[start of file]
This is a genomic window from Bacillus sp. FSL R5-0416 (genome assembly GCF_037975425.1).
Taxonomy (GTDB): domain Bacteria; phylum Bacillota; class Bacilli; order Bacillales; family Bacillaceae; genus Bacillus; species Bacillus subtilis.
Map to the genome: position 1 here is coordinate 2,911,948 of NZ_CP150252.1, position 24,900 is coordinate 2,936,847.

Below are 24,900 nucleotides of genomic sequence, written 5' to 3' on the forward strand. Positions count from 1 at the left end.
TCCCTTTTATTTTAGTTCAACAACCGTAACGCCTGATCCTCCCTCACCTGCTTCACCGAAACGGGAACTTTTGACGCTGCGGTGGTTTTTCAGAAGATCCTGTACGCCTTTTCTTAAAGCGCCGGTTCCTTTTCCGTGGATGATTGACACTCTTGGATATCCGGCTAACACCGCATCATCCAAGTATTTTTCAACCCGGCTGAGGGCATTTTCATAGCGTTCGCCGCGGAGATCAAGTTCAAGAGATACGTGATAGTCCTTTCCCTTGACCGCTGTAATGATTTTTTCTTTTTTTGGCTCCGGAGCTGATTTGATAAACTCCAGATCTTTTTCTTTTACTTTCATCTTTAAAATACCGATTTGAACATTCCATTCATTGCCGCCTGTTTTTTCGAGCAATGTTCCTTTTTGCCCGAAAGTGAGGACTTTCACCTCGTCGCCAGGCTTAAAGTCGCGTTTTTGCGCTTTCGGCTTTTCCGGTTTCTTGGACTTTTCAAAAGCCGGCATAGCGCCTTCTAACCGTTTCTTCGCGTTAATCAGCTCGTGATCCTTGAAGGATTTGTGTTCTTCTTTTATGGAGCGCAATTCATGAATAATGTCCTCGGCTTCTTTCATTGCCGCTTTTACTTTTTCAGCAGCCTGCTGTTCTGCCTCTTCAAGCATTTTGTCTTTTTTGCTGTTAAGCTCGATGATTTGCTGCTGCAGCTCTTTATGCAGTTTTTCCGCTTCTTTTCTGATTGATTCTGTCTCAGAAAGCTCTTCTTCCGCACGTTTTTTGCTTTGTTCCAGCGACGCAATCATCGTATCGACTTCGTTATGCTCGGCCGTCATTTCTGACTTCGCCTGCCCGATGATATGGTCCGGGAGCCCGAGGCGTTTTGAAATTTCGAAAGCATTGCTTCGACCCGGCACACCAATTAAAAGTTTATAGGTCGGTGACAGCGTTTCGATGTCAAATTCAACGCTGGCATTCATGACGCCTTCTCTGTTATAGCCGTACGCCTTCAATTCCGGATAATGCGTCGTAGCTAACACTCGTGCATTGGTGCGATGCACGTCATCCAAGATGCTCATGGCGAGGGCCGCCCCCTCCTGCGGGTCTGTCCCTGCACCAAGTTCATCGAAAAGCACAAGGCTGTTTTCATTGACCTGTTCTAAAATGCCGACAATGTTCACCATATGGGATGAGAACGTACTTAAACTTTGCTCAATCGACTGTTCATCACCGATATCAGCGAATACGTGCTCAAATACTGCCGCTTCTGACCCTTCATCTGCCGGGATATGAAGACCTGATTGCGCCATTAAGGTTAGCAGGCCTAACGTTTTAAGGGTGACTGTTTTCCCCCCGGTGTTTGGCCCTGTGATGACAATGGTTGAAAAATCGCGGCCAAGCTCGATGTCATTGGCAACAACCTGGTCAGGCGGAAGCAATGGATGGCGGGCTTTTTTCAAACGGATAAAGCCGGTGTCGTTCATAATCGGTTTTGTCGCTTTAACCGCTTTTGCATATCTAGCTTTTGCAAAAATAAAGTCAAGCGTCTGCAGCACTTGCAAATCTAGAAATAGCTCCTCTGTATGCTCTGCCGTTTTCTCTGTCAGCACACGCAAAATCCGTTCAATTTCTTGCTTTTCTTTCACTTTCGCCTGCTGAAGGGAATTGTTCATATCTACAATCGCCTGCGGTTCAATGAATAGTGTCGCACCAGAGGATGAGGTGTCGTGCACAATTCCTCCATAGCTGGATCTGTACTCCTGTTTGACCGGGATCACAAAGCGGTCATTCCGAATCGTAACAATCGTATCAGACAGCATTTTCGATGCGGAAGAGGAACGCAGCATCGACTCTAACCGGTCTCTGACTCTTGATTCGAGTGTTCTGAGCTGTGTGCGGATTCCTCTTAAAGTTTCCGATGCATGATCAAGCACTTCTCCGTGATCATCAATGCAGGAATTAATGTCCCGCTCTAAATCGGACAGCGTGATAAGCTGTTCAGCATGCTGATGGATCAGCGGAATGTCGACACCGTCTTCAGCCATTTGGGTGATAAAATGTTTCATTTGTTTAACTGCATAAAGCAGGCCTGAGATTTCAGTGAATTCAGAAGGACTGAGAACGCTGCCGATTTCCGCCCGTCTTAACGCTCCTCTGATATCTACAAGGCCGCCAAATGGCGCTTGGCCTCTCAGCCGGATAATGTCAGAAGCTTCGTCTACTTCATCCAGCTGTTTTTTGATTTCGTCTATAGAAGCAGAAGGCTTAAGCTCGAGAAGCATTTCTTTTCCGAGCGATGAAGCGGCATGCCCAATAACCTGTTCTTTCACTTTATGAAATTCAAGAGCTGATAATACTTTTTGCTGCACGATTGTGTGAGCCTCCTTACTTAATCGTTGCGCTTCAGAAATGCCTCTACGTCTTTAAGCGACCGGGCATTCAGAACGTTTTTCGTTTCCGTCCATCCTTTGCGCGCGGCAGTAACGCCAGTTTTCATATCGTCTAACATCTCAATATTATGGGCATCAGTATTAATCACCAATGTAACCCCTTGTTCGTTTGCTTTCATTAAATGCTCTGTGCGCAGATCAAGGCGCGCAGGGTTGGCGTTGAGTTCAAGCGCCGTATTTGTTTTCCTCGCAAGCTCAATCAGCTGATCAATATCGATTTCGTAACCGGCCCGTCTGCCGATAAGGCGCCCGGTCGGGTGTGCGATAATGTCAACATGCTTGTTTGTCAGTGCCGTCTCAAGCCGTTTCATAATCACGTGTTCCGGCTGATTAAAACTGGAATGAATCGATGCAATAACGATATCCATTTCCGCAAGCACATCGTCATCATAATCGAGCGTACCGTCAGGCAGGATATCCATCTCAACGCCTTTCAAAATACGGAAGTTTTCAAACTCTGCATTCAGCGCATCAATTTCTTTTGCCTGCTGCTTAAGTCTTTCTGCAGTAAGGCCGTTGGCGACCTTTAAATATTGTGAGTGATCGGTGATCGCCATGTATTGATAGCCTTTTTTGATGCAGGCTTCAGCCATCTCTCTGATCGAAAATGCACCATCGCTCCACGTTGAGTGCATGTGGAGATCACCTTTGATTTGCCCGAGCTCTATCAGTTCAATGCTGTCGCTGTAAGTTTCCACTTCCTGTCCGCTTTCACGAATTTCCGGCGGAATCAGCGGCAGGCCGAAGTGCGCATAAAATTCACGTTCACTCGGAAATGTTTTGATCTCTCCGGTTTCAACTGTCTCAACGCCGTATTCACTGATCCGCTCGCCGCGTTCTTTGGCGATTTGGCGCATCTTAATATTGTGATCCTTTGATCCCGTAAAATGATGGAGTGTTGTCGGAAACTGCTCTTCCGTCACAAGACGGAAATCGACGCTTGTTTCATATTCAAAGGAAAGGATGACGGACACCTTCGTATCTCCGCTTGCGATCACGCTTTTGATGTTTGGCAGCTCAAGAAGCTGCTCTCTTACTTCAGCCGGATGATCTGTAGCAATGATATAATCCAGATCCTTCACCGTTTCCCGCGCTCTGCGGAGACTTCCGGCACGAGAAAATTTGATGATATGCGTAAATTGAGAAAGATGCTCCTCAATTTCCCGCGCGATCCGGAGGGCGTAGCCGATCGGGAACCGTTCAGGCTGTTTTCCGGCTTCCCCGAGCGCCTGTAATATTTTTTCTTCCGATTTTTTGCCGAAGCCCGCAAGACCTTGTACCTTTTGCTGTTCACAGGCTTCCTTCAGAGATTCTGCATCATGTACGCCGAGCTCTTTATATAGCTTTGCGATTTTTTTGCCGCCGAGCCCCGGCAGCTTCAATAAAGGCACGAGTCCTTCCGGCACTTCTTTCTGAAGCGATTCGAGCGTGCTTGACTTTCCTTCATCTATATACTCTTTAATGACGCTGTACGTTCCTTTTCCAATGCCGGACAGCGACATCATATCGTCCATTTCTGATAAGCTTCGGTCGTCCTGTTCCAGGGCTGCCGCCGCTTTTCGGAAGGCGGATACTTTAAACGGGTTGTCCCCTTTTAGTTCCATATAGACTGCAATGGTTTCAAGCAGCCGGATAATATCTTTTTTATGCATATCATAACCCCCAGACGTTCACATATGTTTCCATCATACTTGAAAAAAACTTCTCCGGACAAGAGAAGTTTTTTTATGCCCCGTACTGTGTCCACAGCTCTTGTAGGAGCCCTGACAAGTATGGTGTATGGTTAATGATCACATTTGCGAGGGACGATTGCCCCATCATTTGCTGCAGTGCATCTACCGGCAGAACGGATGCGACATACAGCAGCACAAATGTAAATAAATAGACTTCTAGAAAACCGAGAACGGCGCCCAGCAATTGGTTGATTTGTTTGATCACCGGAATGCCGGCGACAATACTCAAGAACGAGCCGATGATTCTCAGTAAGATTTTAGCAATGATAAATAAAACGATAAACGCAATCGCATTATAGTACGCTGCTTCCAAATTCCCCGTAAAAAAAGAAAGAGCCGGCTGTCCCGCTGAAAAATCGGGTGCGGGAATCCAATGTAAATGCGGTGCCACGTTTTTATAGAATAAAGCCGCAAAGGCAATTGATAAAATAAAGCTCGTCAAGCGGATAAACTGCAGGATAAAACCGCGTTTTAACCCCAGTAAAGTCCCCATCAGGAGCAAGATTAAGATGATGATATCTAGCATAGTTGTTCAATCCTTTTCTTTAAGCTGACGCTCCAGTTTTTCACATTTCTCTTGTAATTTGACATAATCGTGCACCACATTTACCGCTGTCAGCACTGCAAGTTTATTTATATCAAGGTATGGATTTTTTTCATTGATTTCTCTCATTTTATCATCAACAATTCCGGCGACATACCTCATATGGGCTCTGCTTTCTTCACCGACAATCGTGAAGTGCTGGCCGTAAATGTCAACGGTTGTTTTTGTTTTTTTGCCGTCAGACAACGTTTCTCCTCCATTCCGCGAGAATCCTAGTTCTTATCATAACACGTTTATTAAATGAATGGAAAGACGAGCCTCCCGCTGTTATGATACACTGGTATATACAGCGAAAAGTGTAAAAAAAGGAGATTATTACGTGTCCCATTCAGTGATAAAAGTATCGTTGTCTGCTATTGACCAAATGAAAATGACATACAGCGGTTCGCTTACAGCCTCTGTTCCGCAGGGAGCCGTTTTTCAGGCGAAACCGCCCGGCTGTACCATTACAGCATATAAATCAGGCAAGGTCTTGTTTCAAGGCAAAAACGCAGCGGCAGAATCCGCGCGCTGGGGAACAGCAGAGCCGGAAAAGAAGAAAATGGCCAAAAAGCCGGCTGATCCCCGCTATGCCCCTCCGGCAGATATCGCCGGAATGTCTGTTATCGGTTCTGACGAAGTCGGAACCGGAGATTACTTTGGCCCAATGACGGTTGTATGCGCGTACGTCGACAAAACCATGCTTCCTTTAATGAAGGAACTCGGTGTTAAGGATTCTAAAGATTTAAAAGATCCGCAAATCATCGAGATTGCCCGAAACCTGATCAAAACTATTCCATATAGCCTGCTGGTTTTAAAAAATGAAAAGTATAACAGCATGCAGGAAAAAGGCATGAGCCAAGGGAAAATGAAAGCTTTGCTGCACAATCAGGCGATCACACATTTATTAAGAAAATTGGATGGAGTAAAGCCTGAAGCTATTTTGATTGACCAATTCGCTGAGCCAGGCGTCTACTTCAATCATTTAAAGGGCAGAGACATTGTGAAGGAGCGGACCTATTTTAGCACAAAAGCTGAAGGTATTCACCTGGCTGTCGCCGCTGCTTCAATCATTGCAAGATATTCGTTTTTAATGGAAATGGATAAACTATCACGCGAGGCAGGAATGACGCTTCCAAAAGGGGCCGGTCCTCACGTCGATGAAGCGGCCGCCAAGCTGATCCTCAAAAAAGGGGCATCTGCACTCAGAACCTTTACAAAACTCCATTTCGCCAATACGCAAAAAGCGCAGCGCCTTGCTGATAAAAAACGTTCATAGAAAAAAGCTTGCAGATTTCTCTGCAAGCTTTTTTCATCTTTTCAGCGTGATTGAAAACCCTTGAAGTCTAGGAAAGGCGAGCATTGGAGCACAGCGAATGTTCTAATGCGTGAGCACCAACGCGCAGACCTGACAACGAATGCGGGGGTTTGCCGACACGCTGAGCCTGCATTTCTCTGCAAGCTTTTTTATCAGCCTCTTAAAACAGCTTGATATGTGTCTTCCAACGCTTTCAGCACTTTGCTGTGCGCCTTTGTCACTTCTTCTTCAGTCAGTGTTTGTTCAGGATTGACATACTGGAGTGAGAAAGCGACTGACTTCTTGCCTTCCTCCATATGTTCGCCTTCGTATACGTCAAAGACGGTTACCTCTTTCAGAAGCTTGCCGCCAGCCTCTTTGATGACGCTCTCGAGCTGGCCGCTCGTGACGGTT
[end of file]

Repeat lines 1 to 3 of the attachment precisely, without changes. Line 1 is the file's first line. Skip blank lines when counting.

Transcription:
This is a genomic window from Bacillus sp. FSL R5-0416 (genome assembly GCF_037975425.1).
Taxonomy (GTDB): domain Bacteria; phylum Bacillota; class Bacilli; order Bacillales; family Bacillaceae; genus Bacillus; species Bacillus subtilis.
Map to the genome: position 1 here is coordinate 2,911,948 of NZ_CP150252.1, position 24,900 is coordinate 2,936,847.